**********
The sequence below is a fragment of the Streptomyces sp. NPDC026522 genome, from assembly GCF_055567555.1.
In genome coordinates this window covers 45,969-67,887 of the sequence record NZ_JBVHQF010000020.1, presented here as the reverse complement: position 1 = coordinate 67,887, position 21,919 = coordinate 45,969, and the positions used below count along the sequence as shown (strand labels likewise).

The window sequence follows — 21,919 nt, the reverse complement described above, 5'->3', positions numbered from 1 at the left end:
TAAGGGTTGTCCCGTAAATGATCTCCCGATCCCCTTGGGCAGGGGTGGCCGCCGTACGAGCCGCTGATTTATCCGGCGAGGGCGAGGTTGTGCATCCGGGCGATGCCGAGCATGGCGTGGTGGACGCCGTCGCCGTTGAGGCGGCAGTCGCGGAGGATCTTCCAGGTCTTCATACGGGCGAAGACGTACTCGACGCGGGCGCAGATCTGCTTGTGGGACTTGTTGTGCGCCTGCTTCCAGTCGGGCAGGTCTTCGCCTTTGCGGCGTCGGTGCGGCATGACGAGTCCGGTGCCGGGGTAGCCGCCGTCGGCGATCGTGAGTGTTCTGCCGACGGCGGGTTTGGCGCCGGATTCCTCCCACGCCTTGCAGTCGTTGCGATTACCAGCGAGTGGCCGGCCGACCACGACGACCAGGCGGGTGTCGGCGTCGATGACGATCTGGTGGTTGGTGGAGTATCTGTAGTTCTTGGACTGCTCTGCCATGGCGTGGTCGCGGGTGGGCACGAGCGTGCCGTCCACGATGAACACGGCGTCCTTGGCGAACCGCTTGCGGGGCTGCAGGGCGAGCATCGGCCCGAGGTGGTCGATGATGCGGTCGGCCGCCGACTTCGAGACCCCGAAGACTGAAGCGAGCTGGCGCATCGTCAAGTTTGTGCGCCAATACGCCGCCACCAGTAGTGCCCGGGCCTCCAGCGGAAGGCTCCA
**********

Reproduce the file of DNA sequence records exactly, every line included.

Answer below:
The sequence below is a fragment of the Streptomyces sp. NPDC026522 genome, from assembly GCF_055567555.1.
In genome coordinates this window covers 45,969-67,887 of the sequence record NZ_JBVHQF010000020.1, presented here as the reverse complement: position 1 = coordinate 67,887, position 21,919 = coordinate 45,969, and the positions used below count along the sequence as shown (strand labels likewise).

The window sequence follows — 21,919 nt, the reverse complement described above, 5'->3', positions numbered from 1 at the left end:
TAAGGGTTGTCCCGTAAATGATCTCCCGATCCCCTTGGGCAGGGGTGGCCGCCGTACGAGCCGCTGATTTATCCGGCGAGGGCGAGGTTGTGCATCCGGGCGATGCCGAGCATGGCGTGGTGGACGCCGTCGCCGTTGAGGCGGCAGTCGCGGAGGATCTTCCAGGTCTTCATACGGGCGAAGACGTACTCGACGCGGGCGCAGATCTGCTTGTGGGACTTGTTGTGCGCCTGCTTCCAGTCGGGCAGGTCTTCGCCTTTGCGGCGTCGGTGCGGCATGACGAGTCCGGTGCCGGGGTAGCCGCCGTCGGCGATCGTGAGTGTTCTGCCGACGGCGGGTTTGGCGCCGGATTCCTCCCACGCCTTGCAGTCGTTGCGATTACCAGCGAGTGGCCGGCCGACCACGACGACCAGGCGGGTGTCGGCGTCGATGACGATCTGGTGGTTGGTGGAGTATCTGTAGTTCTTGGACTGCTCTGCCATGGCGTGGTCGCGGGTGGGCACGAGCGTGCCGTCCACGATGAACACGGCGTCCTTGGCGAACCGCTTGCGGGGCTGCAGGGCGAGCATCGGCCCGAGGTGGTCGATGATGCGGTCGGCCGCCGACTTCGAGACCCCGAAGACTGAAGCGAGCTGGCGCATCGTCAAGTTTGTGCGCCAATACGCCGCCACCAGTAGTGCCCGGGCCTCCAGCGGAAGGCTCCA